The repeat pattern for printing 100-nm-pitch contact holes is composed of 100 nm transparent squares with alternating phases, as illustrated in FIG. 16. See, mask layouts in Levenson, M. D., et al., “The vortex mask: making 80 nm contacts with a twist!,” SPIE 4889 (2002) and Grassman, A., et al, “Contact hole production by means of crossing sudden phase shift edges of a single phase mask,” International patent WO 01/22164 A1 (2001). The resulting diffraction pattern for this contact array, with on-axis illumination for the chromeless mask, is shown in FIG. 17A.

With on-axis illumination, no diffraction orders are captured by the lens because the (0,0), (1,0), and (0,1) orders are extinct. With off-axis illumination, according to an embodiment of the present invention, the (1,1) family of diffraction orders can be moved into the pupil, as illustrated in FIG. 17B. An image can be obtained with this setup. With one pole, the image is equivalent to a 1D grating. By combining x-poles with y-poles, a 2D image is produced. FIGS. 18A and 18B illustrated this 2D image. This image can be enhanced by using the optimum polarization for the two interfering diffraction orders from each pole (in the case shown in FIG. 17B, x-polarized light is the optimum). This is like radially polarized poles with a Cartesian quadrupole.

Simulations in air and resist (FIGS. 18A–B) were for NA of 0.93, wavelength 157.6 nm, and the illumination was Cartesian quadrupole (the diagonal quadrupole presents no advantage but can be used). The four poles were radially polarized. Both the simulations in air and resist showed nearly perfect contrast as long as the contact holes were printed in negative photo-resist. NILS (calculated in air only) was very high (larger than 3, as shown in FIG. 18A).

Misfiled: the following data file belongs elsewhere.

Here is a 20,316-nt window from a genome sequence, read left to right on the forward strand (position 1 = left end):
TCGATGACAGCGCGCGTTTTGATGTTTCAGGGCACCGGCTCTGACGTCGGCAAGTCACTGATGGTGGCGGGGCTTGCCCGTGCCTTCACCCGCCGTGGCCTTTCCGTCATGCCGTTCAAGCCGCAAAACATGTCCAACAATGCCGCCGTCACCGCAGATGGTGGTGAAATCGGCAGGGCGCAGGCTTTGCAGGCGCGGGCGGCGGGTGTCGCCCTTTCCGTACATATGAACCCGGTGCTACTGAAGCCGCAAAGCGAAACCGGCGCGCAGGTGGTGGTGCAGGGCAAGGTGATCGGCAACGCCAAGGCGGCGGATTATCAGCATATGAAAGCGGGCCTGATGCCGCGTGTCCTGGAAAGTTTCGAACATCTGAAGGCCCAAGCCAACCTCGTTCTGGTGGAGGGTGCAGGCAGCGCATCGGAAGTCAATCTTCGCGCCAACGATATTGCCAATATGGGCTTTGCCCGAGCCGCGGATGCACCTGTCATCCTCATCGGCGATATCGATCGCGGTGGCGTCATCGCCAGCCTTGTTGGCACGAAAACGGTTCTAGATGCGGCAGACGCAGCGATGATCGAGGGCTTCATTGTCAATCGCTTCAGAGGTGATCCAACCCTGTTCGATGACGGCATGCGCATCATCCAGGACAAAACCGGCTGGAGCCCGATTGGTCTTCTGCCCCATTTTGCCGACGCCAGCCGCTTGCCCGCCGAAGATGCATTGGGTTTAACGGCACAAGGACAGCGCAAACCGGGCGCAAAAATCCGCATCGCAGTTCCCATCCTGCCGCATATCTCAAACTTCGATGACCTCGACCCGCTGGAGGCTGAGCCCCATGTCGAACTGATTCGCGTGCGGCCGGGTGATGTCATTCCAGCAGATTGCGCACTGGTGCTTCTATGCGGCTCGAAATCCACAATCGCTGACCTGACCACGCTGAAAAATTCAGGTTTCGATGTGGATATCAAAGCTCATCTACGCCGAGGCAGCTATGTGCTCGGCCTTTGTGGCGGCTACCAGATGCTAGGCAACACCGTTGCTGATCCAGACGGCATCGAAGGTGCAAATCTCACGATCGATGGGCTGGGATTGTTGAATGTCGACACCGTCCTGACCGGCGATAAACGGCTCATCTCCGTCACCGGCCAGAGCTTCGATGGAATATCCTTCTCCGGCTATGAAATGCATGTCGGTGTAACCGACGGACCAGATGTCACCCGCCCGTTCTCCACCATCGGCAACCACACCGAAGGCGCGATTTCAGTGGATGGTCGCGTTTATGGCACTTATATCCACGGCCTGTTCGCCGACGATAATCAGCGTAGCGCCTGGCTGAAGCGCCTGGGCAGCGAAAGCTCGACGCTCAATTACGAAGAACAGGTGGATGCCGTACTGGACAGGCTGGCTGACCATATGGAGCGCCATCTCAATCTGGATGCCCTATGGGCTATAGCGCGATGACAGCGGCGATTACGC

D.2. Through-Pitch Behavior, Chromeless Contacts with Radially Polarized Light

“Forbidden” pitches in lithography have been described. See, Socha, R., et al., “Forbidden pitches for 130 nm lithography and below,” SPIE 4000:1140 (2000), and Shi, X., et al., “Understanding the forbidden pitch phenomenon and assist feature placement,” SPIE 4689:985 (2002). For a given illumination angle, the forbidden pitch lies in the location where the field produced by the neighboring features destructively interferes with the field of the main feature. Difficulties are encountered when attempting to print contact holes of a given size at different pitches. See, Graeupner et al. The inventors used common illumination conditions and a common threshold to mimic simultaneous exposure and to evaluate the extent of any overlapping process windows.